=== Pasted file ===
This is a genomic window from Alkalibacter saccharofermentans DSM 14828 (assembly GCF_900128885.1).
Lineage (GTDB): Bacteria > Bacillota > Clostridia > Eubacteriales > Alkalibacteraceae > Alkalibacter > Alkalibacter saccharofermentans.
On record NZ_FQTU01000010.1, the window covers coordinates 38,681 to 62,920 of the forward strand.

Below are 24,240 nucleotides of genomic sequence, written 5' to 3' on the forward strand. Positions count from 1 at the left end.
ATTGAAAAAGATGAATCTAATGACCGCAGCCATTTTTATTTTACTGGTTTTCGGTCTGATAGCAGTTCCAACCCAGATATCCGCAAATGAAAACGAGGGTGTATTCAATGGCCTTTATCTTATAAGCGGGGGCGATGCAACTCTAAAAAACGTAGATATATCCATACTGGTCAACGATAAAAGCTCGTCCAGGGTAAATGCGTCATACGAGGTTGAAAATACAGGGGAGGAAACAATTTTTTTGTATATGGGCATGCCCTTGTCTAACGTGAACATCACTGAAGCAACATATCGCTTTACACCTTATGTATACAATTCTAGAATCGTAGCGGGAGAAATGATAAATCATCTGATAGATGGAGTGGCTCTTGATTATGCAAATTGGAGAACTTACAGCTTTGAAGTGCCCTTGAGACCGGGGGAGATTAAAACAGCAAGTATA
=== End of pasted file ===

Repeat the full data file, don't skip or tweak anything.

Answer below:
This is a genomic window from Alkalibacter saccharofermentans DSM 14828 (assembly GCF_900128885.1).
Lineage (GTDB): Bacteria > Bacillota > Clostridia > Eubacteriales > Alkalibacteraceae > Alkalibacter > Alkalibacter saccharofermentans.
On record NZ_FQTU01000010.1, the window covers coordinates 38,681 to 62,920 of the forward strand.

Below are 24,240 nucleotides of genomic sequence, written 5' to 3' on the forward strand. Positions count from 1 at the left end.
ATTGAAAAAGATGAATCTAATGACCGCAGCCATTTTTATTTTACTGGTTTTCGGTCTGATAGCAGTTCCAACCCAGATATCCGCAAATGAAAACGAGGGTGTATTCAATGGCCTTTATCTTATAAGCGGGGGCGATGCAACTCTAAAAAACGTAGATATATCCATACTGGTCAACGATAAAAGCTCGTCCAGGGTAAATGCGTCATACGAGGTTGAAAATACAGGGGAGGAAACAATTTTTTTGTATATGGGCATGCCCTTGTCTAACGTGAACATCACTGAAGCAACATATCGCTTTACACCTTATGTATACAATTCTAGAATCGTAGCGGGAGAAATGATAAATCATCTGATAGATGGAGTGGCTCTTGATTATGCAAATTGGAGAACTTACAGCTTTGAAGTGCCCTTGAGACCGGGGGAGATTAAAACAGCAAGTATA